November 2011

“Forever is a very long time”

International mine closure conference makes its Canadian debut

By R. Bergen

To satisfy the requirements of the Ghanaian government and recover its bond, Golden Star Resources, the operator of the Wassa Mine, planted trees where mining operations had been completed. To satisfy their needs, the surrounding residents cut down those trees and planted corn before the bond could be recovered.

Mark Thorpe, vice-president of sustainability at Golden Star, explained that the company has since adapted its reclamation efforts, engaged the local residents and found a more practicable solution that addresses the socio-economic and environmental aspects that modern mining operations contend with as a part of the mine closure and reclamation process.

The lessons learned by Golden Star were some of many that were shared at the International Conference on Mine Closure held in Lake Louise, Alberta, in September. This was the sixth edition of the conference, but the first time that it was hosted in the Northern Hemisphere. The change of venue was warranted: the 600 spaces for delegates were claimed weeks before the event. The attendees came from around the world and included a delegation of government officials from Papua New Guinea looking to integrate best practices into development of its closure regulations.

In his opening remarks, Les Sawatsky, a principal at Golder Associates and the conference chair, laid out the daunting challenge facing the industry, which has a much longer history of opening mines than closing them effectively. “What gives us the right to expect future generations to maintain thousands of closed mines that are vulnerable to failure with catastrophic consequences? To me, it is inconceivable that any provision to protect vulnerable closed mines with a plan for perpetual maintenance will be heeded or remembered after a thousand years, or even a hundred years.”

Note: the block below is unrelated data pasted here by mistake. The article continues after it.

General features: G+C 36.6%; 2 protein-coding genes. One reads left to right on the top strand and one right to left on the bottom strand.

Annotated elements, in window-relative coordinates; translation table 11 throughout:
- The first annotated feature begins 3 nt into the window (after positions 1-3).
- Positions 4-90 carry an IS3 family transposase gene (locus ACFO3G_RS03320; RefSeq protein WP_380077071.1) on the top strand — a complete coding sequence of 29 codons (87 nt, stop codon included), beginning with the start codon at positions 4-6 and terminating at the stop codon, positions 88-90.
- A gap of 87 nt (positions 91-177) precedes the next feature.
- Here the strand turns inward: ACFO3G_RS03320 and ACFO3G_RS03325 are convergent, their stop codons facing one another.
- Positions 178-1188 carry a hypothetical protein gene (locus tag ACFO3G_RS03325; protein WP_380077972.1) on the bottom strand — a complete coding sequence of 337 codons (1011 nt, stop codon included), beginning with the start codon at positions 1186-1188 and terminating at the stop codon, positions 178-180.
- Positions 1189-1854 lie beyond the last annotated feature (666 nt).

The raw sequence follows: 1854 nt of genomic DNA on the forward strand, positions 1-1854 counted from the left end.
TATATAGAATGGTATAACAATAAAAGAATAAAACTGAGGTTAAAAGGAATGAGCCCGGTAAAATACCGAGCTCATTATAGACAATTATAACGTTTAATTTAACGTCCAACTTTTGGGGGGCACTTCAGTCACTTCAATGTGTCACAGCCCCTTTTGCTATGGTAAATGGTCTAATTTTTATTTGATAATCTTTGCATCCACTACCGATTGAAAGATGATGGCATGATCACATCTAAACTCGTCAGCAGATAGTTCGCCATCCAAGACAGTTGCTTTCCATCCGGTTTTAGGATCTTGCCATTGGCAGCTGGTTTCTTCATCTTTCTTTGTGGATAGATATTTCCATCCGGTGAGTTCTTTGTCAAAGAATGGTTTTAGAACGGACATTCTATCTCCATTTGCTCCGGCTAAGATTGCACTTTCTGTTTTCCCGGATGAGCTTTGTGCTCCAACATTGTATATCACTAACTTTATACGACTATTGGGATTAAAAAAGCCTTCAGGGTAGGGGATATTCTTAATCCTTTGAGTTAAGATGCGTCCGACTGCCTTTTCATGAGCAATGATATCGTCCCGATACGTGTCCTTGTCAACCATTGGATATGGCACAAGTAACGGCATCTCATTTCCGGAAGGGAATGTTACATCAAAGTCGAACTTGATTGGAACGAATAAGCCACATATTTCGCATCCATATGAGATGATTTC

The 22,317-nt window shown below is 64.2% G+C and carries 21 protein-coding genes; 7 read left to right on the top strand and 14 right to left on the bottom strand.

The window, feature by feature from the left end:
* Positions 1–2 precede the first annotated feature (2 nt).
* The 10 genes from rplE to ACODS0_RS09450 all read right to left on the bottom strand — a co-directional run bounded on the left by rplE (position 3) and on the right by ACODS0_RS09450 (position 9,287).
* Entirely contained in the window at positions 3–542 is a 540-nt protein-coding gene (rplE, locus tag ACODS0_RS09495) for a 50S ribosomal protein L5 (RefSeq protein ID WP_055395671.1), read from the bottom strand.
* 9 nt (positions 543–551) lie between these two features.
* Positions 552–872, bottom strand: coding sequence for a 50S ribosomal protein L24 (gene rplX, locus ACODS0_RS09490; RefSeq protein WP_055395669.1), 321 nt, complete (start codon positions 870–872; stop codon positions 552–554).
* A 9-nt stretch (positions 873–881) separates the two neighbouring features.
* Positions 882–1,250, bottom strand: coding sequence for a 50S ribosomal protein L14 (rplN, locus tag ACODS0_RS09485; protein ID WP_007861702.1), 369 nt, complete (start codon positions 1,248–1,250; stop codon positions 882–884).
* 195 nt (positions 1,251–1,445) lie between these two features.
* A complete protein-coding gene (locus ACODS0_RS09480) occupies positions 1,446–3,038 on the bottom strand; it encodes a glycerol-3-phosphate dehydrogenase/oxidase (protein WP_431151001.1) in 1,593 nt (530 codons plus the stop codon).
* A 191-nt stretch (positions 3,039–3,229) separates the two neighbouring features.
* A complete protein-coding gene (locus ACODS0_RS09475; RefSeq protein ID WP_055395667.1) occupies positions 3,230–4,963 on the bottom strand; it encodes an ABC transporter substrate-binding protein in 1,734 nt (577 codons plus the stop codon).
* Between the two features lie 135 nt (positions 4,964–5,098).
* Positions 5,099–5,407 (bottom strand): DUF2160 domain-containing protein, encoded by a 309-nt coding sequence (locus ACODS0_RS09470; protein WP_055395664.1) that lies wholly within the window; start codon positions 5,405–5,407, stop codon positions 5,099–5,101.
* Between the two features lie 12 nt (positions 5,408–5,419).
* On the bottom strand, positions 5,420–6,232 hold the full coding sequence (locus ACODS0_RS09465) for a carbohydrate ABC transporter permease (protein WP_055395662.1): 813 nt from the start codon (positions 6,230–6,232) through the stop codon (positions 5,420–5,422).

Beyond the moral imperative, Bruce Kelley, global practice leader for environment at Rio Tinto, presented a compelling business case for early and comprehensive mine closure planning. The multinational miner, he explained, has closure liabilities in the billions of dollars. The social licence of each new mine site is tied to the effective closure of other sites, and with a geographical footprint of 40,000 square kilometres, the company cannot escape notice. “Closure,” said Kelley, “is a core business function.”

Andrew Robertson, president of Robertson GeoConsulants, pointed out that mines are only growing larger, which means the disturbance of more land, the creation of more waste and the construction of higher tailings dams – all of which increase the level of risk. With this sobering introduction, Robertson outlined a top 10 list of problems associated with the practice of mine closure, where, he said “there have been more ‘oops’ moments than ‘eureka!’ moments.” The perpetual forces of nature and unforeseen catastrophic events have their places on the list, but the majority of shortcomings are related to inadequate planning, underfunding and undue “optimism for the effectiveness of new, novel and sensitive technology.”

What constitutes successful closure continues to evolve. Technical sessions focused on the nuts and bolts of reclamation such as soils and pit lakes, but there was also a discussion of the aesthetic aspect of reclaimed land and a strong emphasis on addressing the socio-economic impact of closure on the communities around the mine. Golden Star, confronted with its closure dilemma, ultimately created a palm oil plantation that has created a source of revenue for the local residents and satisfied its reclamation requirements.

Following the conference, Gord McKenna, a geotechnical engineer with BGC Engineering and a presenter, reiterated the growing attention to community engagement across the industry. “My sense is that the greatest recent revolution is in the social aspects of mining and mine closure and the need to work closely and continually with local communities,” he said. “True collaboration and shared decision-making was a new theme this year.”

“I was pleasantly surprised,” said Sawatsky after the event, “to hear a number of plenary speakers caution the delegates to avoid being too optimistic in predicting performance of their mine closure plan, and to plan for the occurrence of extreme events that will certainly occur sometime in the future, albeit infrequently. Closed mines should be designed to function with minimal negative environmental impact, forever. Forever is a very long time.”

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